NEARLY 200 passengers on a Melbourne bound XPT were left stranded on tracks for up to four hours on Tuesday after the train’s brakes locked.
With only one toilet in use, air conditioning not working properly and people not allowed to leave the train, some distressed passengers called police for help.
Inspector John Sheehan said it was not a police matter and contacted rail authorities to clarify the situation. The train came to a halt at Jerrawa, between Gunning and Yass, at about 11.40am, some 80 minutes after leaving Goulburn.
Railcorp has confirmed the XPT developed a “substantial” air leak in one of the brake reservoir system’s pipes.
The pressure loss triggered a fail safe mechanism, causing the brakes to lock. There were 186 passengers on board.
“Someone rang police to say people were distressed and they had concerns about the train moving when the brakes weren’t working properly,” Inspector Sheehan said.
The passenger claimed that people couldn’t use toilets. However Railcorp says one was working.
“We understand it was frustrating and upsetting for passengers on board the train…,” a spokesperson said.
“However, for safety reasons it was not possible to open the carriages and allow passengers off the train when it was not at a station platform. The danger this presented, with nearly 200 passengers and running train lines was too great.”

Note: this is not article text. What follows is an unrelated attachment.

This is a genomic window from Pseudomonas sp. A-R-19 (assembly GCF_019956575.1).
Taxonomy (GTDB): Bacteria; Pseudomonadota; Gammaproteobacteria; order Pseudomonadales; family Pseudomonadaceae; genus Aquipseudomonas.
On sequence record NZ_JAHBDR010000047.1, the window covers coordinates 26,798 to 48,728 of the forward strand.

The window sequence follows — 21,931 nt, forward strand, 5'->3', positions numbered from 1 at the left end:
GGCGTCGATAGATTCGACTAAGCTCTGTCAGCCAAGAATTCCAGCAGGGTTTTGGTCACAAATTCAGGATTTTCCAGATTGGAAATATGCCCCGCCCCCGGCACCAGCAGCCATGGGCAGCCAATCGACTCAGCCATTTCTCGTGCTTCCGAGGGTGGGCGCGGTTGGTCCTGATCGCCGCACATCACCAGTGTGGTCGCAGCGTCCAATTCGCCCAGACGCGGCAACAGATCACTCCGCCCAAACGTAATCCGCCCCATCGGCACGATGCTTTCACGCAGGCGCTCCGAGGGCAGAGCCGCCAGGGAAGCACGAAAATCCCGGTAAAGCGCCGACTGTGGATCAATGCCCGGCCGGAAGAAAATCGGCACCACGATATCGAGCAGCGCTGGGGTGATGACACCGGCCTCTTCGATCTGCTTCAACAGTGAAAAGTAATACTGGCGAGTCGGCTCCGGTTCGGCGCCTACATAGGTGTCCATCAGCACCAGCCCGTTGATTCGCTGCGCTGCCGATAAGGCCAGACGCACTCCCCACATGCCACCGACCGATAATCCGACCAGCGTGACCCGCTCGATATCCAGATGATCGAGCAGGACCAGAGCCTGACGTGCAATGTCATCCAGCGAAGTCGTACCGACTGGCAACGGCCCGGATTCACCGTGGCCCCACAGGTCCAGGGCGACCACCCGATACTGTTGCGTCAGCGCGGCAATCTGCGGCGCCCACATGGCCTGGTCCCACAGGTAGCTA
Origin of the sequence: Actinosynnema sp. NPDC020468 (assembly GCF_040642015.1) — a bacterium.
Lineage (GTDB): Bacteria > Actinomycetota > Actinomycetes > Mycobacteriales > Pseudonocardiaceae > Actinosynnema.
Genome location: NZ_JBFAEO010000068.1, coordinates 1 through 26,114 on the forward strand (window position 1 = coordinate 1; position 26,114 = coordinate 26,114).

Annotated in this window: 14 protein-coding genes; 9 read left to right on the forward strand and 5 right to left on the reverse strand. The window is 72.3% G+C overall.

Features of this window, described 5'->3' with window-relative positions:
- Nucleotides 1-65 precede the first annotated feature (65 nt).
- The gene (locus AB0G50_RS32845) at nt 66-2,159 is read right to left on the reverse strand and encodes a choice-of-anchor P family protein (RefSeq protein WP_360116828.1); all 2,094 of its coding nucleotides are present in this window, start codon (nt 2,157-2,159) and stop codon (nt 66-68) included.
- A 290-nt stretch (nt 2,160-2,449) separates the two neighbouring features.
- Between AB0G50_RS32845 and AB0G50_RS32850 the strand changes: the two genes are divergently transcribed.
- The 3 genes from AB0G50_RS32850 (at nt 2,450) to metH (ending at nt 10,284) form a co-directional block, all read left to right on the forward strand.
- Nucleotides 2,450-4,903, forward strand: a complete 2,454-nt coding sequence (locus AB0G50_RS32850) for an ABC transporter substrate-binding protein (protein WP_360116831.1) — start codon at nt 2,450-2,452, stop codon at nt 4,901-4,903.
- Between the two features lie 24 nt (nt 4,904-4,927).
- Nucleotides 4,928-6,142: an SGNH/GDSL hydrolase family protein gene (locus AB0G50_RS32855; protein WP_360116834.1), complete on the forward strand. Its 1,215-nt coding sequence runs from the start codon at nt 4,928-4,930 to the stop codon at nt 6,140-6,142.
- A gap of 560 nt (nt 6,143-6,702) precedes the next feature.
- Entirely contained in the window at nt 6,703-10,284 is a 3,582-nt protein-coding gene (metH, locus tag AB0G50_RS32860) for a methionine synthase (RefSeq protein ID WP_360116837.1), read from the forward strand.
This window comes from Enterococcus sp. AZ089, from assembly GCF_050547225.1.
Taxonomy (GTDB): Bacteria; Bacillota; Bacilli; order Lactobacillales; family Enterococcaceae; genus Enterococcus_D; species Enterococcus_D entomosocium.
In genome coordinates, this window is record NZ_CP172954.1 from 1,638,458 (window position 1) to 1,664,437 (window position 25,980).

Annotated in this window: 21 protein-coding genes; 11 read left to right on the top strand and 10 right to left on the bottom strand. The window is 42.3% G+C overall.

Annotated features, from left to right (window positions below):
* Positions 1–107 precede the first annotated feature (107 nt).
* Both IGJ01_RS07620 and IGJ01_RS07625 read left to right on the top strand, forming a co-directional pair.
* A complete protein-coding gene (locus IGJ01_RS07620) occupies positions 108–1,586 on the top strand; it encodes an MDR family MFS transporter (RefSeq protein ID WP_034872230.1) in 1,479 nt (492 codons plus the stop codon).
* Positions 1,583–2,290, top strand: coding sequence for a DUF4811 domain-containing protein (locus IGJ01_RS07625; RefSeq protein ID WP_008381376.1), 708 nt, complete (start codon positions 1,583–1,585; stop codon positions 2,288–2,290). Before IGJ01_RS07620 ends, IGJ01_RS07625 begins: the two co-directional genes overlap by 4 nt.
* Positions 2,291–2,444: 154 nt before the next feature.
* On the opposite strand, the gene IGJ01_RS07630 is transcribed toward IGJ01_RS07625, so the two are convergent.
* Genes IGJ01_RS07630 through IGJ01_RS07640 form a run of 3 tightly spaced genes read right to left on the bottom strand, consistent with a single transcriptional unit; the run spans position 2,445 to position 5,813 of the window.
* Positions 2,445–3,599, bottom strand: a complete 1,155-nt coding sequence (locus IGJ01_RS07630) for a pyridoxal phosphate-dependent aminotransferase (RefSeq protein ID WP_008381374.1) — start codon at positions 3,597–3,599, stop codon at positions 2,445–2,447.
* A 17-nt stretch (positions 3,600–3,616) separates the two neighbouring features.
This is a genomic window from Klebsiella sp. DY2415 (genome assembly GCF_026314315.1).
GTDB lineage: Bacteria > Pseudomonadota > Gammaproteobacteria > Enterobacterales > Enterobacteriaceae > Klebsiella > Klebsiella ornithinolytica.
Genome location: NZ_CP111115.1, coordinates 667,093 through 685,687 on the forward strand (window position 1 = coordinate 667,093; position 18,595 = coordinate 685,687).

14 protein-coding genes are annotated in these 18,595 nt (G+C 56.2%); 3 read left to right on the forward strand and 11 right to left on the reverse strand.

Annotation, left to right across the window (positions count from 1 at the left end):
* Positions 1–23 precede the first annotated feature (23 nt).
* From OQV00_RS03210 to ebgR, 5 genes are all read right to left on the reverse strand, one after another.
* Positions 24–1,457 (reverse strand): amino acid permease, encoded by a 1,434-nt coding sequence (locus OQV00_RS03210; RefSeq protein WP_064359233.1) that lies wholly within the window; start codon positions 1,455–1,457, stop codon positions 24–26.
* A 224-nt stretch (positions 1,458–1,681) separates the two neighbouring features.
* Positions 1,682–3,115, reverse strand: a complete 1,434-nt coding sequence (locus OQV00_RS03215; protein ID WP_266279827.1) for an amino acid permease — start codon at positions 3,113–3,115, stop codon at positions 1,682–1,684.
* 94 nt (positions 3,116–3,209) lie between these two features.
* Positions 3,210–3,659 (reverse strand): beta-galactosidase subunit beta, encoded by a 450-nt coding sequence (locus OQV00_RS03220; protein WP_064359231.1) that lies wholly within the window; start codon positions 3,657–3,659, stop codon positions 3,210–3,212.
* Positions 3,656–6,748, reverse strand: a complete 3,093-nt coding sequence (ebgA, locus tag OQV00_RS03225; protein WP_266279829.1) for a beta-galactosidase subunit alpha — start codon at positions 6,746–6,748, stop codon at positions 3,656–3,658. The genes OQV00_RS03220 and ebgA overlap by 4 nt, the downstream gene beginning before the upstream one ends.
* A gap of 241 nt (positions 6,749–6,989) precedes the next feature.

Staff assured passengers there were no safety issues to be concerned about, provided food and drinks and a vending machine was made available free of charge. CountryLink was unable to fix the fault at the scene and continue the trip.
“This required the isolation of power on the lead car,” the spokesperson said.
“…As the rear power car was the only remaining source of pneumatic air – and at a reduced capacity – the train returned to Goulburn.
“The train was hauled back to Goulburn by the rear power car at a reduced speed of 40km/h, and 25km/h over level crossings, due to safety requirements.”
The XPT didn’t arrive back at the station until 3.40pm, five hours after leaving Goulburn. Angry passengers swarmed onto the platform, picked up luggage and waited in 14-degree temperatures for coaches that CountryLink had organised
The breakdown will cost the rail authority. All passengers have been offered complimentary tickets and full refunds on their journeys.
Extra staff were rostered at Goulburn to help people and all 70 customers booked to travel to Melbourne were offered either taxi vouchers on their arrival or overnight accommodation.
People waiting at stations beyond Nerriga were picked up and taken to their destinations by coach. CountryLink also arranged a taxi for a wheelchair bound person. Asked about the train’s maintenance, the spokesperson said all XPT trains were regularly serviced.
“The proper maintenance on this particular train had been performed that morning prior to departure from Sydney,” she said.
CountryLink trains have been running late through Goulburn recently, which RailCorp put down to the Australian Rail Track Corporation’s speed restrictions.